Physics for future presidents notes final exam

This template for a final exam I have used in previous semesters — but it seems so appropriate and important to use for this semester in particular. I must give Carsten Braun Westfield State University full credit for inspiring me to further develop this format. Engaging Students in the First Two Years. I strongly encourage students to access these books either through Google Books or from the copies I put on reserve in the campus library.

Physics for future presidents notes final exam

Each section is followed by a two or three page summary in the tradition of issue briefs prepared by political staffers. Muller carefully avoids mathematics and complex jargon unless he defines his terms so that the book is accessible to a reader who is not a physicist.

At the same time, he is careful to present multiple facets of the complex issues he writes about. While he avoids math, he does not duck complexity.

The first section, "Terrorism," treats the difficulty of screening passengers, the chance that terrorists will obtain nuclear weapons including dirty bombs, and other methods of mass destruction that terrorists might employ including bioweapons.

The second section, "Energy," focuses on the economics of using different types of energy. Muller is careful to provide basic definitions of energy and power and does a nice job of relating energy stored, say in gasoline or liquid hydrogen, to energy stored in food.

Although the material is accessible to a non-scientist, the discussion avoids simplifying complex issues and neither dismisses nor exaggerates the hazards of nuclear radiation. The remainder of the chapter contains a description of the operation of nuclear weapons and nuclear fission and fusion reactors.

The discussion is clear and the author is careful to separate his personal political positions from his description of the science. The final sections of the book are respectively titled "Space" and "Global Warming. The section includes a tutorial on the various wavelengths of electromagnetic radiation and the way they are used as well as a discussion of the pros and cons of manned spaceflight.

Muller uses the complexities of global warming to illustrate a solid discussion of the way in which presentation of data can distort science and force an erroneous conclusion. He separates the facts that the scientific community considers solid that in the last 50 years, the average global temperature has risen and that the atmospheric concentration of carbon dioxide has increased from the question of the degree to which both effects are anthropogenic.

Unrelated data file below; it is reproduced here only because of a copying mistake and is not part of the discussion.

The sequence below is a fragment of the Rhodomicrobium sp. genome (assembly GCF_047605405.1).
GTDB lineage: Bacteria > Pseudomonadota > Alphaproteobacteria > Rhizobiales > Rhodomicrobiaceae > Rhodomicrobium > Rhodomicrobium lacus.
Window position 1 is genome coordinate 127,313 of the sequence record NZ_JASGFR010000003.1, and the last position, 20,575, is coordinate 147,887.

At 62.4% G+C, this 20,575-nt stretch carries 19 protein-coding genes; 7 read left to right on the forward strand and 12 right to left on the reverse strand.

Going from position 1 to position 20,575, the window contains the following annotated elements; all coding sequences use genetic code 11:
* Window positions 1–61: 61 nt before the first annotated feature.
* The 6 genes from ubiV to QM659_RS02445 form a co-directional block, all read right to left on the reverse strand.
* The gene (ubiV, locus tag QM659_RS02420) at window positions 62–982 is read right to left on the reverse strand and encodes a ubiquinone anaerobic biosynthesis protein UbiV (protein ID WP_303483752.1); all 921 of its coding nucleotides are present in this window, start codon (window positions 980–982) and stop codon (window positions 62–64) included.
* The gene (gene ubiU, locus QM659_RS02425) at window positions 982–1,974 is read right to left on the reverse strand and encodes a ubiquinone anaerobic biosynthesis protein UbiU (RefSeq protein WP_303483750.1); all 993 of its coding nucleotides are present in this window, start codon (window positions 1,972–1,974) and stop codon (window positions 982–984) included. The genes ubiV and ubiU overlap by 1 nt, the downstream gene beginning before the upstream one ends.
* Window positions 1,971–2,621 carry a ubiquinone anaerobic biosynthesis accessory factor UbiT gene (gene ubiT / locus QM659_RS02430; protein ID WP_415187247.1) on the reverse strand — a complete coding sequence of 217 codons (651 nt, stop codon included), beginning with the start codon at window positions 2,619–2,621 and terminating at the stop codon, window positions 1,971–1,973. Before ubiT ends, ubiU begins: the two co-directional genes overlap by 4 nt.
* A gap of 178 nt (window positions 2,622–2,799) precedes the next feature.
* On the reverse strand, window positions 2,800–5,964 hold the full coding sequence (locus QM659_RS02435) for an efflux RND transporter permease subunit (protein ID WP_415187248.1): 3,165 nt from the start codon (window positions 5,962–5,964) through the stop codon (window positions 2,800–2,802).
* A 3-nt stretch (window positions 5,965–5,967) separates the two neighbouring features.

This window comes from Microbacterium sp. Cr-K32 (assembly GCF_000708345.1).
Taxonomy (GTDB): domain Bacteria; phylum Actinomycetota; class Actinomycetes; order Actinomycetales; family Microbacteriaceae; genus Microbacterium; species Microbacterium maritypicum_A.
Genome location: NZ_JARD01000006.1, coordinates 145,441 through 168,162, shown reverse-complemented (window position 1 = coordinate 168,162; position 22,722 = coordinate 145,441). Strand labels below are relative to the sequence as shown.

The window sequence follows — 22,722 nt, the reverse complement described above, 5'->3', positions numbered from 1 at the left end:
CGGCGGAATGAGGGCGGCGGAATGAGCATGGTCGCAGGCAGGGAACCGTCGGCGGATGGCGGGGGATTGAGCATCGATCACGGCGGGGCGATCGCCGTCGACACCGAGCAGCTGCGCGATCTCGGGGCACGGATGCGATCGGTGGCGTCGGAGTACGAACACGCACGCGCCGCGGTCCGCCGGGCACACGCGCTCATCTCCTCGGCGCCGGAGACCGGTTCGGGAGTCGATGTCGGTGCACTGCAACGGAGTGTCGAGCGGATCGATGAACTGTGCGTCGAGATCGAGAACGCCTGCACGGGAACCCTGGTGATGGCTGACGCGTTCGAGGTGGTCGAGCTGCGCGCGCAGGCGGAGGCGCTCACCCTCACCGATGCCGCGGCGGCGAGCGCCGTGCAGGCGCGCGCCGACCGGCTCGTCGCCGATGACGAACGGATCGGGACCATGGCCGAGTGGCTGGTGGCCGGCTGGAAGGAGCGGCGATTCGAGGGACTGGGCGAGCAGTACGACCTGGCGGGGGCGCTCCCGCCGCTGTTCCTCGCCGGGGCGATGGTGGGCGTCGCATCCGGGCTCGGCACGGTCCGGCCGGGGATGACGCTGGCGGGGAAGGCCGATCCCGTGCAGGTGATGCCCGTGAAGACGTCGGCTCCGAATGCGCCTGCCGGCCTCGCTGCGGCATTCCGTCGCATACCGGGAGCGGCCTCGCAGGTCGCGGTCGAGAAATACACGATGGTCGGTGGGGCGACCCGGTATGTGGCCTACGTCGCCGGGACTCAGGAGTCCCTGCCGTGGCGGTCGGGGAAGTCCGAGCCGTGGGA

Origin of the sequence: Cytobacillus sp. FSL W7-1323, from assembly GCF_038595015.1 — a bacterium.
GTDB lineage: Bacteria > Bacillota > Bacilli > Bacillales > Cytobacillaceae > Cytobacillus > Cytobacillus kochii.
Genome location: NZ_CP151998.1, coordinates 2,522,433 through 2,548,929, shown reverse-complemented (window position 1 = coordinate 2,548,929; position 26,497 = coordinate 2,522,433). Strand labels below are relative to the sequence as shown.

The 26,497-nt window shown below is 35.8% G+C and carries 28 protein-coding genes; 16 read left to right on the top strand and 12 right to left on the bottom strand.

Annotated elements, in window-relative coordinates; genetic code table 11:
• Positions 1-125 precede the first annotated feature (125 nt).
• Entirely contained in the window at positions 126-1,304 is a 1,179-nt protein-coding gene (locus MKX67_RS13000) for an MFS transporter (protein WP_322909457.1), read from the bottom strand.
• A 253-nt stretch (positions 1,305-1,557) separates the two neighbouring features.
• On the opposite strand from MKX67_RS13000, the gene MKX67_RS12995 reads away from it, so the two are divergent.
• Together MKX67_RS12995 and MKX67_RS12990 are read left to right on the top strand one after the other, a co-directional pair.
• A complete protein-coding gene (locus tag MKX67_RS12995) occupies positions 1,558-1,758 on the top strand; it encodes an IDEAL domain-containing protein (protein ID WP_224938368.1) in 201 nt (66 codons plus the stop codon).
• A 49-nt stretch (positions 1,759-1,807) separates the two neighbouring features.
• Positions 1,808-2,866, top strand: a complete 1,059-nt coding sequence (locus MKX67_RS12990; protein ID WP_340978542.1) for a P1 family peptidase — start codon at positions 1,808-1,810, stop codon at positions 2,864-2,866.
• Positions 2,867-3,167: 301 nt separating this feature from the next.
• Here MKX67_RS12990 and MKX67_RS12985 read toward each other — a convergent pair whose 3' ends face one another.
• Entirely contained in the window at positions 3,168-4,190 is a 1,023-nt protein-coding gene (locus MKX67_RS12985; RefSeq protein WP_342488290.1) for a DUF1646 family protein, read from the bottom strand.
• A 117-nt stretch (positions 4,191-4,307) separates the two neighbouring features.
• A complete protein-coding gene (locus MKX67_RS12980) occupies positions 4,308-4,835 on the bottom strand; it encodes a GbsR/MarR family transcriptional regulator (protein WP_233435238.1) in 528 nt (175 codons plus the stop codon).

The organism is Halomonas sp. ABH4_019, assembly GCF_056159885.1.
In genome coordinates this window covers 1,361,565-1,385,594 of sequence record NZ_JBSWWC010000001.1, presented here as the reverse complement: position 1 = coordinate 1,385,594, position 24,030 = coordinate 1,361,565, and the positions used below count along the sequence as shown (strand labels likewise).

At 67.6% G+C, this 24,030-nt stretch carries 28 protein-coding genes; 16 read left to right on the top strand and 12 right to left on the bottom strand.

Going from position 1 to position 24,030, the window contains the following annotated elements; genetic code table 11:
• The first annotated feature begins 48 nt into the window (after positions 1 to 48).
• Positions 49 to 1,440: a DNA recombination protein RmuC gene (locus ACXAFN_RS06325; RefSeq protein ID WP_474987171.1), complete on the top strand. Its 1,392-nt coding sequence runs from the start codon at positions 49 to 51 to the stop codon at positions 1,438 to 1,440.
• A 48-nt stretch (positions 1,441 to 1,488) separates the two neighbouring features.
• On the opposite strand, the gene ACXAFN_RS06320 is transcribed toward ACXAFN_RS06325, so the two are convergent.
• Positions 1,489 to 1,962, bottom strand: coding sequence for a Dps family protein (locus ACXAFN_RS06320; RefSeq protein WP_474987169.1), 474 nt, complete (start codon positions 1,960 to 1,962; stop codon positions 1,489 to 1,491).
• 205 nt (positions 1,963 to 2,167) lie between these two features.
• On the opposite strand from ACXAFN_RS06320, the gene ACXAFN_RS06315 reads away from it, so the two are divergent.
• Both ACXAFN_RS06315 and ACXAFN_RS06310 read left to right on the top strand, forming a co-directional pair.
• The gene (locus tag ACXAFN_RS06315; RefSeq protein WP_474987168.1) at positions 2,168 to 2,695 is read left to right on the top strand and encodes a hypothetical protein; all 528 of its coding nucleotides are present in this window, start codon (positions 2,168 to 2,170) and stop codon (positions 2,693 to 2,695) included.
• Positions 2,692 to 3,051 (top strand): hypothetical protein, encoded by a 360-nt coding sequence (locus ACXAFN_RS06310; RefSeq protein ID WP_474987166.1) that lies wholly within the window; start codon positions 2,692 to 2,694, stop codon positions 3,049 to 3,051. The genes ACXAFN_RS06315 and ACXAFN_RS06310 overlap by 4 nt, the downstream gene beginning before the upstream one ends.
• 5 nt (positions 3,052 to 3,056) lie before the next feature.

With Physics for Future Presidents, Richard Muller has produced a very readable and scientifically correct discussion of physics that both political leaders and concerned citizens need to understand.

Physicists will find this book a quick read and an interesting introduction to applications of the physics they already know. However, its primary target is non-scientists who will make policy decisions based on this science.

For this audience, it is excellent reading. Any physicist who simplifies complex physics so that it is accessible to non-physicists necessarily neglects exceptions to general rules and subtleties that concern experts in the field.

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This book is no exception. In a few spots, for example in the introduction to the section on global warming, Muller is reduced to emphasizing his own excellent scientific credentials, and asking the reader to trust him. However, he has done an A-plus job of explaining where the physics ends and the policy discussion begins.

It would make excellent supplementary reading for an introductory course in physics for students who are not majoring in science. She would want to read more deeply about one of these issues and could use help in identifying accessible sources that are scientifically credible.

In spite of these minor flaws, Muller has done one of the best jobs I have seen in making very complex physics both interesting and available to policy makers not trained in science who need to understand it. It represents solely the view s of the author s and not necessarily the views of APS.Physics for Future Presidents is an admirable piece of literature that was written by Richard A.

Physics for future presidents notes final exam

Muller an intellectual professor of the Department of Physics at the University of California, Berkeley. Essay about Physics for Future Presidents Notes-Final Exam Energy: the .

Syllabus for PHY Physics for Future Presidents PHY Physics for Future Presidents (3) Prerequisites: None. Physics is the liberal arts of high technology. Understand physics, and technological advances will never again intimidate you. The purpose of this course is to teach the physics one would need • Final Exam 20%.

Physics Physics for future Presidents Final Examination December 12, (the notes are at the wrong frequency) () both pianos are out of tune () the pianos have been accurately tuned () the pianos will sound especially pleasant if played together. Physics and Technology for Future Presidents, Muller, Princeton University Press; Course Description.

This course presents a topical introduction to the key principles and concepts of physics in the context of the world events and natural phenomena that confront world leaders. Physics for Future Presidents: Exam 1. STUDY. PLAY" Smart rocks" are considered for. ballistic missile defense. One watt is equivalent to.

one joule/second. The asteroid that killed the dinosaurs exploded because. it got very hot from impact. Kinetic energy can be measured in. calories.

Physics Final Exam revision b 11/7/14 Directions: It is important that you provide answers in your own words. Please focus only on information from the text/eBook to create your own solutions.

PFP Syllabus – Crosby Courses and Projects